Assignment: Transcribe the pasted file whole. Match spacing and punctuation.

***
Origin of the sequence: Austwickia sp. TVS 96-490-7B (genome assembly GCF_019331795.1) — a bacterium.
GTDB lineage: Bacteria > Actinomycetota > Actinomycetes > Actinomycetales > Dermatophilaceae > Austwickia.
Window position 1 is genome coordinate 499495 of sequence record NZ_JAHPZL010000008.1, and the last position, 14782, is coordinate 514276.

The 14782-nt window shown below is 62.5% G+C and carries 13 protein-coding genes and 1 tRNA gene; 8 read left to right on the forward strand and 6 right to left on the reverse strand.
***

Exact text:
Origin of the sequence: Austwickia sp. TVS 96-490-7B (genome assembly GCF_019331795.1) — a bacterium.
GTDB lineage: Bacteria > Actinomycetota > Actinomycetes > Actinomycetales > Dermatophilaceae > Austwickia.
Window position 1 is genome coordinate 499495 of sequence record NZ_JAHPZL010000008.1, and the last position, 14782, is coordinate 514276.

The 14782-nt window shown below is 62.5% G+C and carries 13 protein-coding genes and 1 tRNA gene; 8 read left to right on the forward strand and 6 right to left on the reverse strand.